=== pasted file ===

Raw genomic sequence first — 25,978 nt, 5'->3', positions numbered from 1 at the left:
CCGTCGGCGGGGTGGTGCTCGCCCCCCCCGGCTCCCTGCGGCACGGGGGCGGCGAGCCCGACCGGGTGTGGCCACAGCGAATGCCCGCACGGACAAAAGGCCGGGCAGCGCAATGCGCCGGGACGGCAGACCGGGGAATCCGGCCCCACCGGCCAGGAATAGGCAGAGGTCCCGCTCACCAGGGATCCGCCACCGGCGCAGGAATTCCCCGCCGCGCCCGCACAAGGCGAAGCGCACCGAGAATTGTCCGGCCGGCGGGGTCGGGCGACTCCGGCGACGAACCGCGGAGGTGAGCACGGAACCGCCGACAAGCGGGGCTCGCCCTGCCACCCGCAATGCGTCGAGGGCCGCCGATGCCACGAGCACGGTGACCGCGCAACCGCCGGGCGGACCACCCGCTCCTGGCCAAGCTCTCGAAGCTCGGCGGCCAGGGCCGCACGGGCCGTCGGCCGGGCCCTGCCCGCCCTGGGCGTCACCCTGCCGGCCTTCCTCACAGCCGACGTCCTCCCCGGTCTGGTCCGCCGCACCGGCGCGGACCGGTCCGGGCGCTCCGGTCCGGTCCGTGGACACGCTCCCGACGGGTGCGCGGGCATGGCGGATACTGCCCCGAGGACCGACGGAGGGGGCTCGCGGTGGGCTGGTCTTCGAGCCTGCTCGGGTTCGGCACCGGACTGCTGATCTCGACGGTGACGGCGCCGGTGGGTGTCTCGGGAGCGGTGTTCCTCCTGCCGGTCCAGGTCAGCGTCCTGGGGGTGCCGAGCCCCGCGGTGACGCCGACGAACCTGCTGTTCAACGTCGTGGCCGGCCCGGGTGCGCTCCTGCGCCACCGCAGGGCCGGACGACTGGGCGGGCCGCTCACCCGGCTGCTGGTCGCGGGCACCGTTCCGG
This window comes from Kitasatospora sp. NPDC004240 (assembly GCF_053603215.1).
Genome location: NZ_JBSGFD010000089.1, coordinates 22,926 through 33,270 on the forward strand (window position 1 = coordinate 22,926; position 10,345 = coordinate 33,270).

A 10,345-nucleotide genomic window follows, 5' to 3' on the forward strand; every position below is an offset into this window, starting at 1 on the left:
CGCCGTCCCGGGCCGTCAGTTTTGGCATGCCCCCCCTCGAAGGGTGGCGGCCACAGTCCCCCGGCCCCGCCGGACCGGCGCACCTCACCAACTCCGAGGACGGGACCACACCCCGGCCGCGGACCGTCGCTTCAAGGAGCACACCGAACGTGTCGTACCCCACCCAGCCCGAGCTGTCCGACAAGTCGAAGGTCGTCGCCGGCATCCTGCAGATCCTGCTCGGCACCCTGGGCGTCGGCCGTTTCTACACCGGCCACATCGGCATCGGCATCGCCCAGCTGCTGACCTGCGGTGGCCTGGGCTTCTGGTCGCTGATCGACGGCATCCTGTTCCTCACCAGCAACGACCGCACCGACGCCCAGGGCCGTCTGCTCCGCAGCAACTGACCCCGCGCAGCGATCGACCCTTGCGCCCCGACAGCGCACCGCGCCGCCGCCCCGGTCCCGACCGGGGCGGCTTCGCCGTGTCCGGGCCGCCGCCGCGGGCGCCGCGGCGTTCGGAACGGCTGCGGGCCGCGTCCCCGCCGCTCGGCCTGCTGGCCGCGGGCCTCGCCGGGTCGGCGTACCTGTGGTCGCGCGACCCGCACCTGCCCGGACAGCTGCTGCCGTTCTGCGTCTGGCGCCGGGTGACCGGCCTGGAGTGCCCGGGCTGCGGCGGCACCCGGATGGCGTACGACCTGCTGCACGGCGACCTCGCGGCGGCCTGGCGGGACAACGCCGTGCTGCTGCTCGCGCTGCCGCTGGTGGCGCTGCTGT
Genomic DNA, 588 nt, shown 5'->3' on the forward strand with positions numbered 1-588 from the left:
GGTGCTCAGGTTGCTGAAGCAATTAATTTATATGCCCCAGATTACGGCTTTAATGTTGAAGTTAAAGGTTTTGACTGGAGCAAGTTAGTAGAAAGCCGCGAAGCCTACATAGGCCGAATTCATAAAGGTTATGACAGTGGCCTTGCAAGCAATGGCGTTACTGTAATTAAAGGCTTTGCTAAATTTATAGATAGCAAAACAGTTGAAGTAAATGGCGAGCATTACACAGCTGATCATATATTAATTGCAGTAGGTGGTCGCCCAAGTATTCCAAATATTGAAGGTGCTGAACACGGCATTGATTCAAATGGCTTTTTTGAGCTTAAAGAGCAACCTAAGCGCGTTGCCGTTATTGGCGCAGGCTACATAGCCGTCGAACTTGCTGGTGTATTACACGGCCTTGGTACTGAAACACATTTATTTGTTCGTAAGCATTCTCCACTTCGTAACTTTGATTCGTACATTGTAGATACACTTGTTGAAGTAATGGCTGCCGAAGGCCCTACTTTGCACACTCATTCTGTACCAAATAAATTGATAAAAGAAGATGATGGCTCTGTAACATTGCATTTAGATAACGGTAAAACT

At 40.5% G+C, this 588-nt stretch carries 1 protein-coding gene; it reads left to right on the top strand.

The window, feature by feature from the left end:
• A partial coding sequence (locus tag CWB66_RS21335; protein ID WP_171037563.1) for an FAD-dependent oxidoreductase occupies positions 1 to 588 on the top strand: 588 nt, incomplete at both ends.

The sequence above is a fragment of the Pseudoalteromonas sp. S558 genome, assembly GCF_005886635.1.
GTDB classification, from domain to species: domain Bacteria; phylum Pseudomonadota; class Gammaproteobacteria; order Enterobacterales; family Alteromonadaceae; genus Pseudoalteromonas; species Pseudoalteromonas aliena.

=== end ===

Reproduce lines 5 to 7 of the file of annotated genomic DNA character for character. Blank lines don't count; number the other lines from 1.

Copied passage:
A 10,345-nucleotide genomic window follows, 5' to 3' on the forward strand; every position below is an offset into this window, starting at 1 on the left:
CGCCGTCCCGGGCCGTCAGTTTTGGCATGCCCCCCCTCGAAGGGTGGCGGCCACAGTCCCCCGGCCCCGCCGGACCGGCGCACCTCACCAACTCCGAGGACGGGACCACACCCCGGCCGCGGACCGTCGCTTCAAGGAGCACACCGAACGTGTCGTACCCCACCCAGCCCGAGCTGTCCGACAAGTCGAAGGTCGTCGCCGGCATCCTGCAGATCCTGCTCGGCACCCTGGGCGTCGGCCGTTTCTACACCGGCCACATCGGCATCGGCATCGCCCAGCTGCTGACCTGCGGTGGCCTGGGCTTCTGGTCGCTGATCGACGGCATCCTGTTCCTCACCAGCAACGACCGCACCGACGCCCAGGGCCGTCTGCTCCGCAGCAACTGACCCCGCGCAGCGATCGACCCTTGCGCCCCGACAGCGCACCGCGCCGCCGCCCCGGTCCCGACCGGGGCGGCTTCGCCGTGTCCGGGCCGCCGCCGCGGGCGCCGCGGCGTTCGGAACGGCTGCGGGCCGCGTCCCCGCCGCTCGGCCTGCTGGCCGCGGGCCTCGCCGGGTCGGCGTACCTGTGGTCGCGCGACCCGCACCTGCCCGGACAGCTGCTGCCGTTCTGCGTCTGGCGCCGGGTGACCGGCCTGGAGTGCCCGGGCTGCGGCGGCACCCGGATGGCGTACGACCTGCTGCACGGCGACCTCGCGGCGGCCTGGCGGGACAACGCCGTGCTGCTGCTCGCGCTGCCGCTGGTGGCGCTGCTGT
Genomic DNA, 588 nt, shown 5'->3' on the forward strand with positions numbered 1-588 from the left: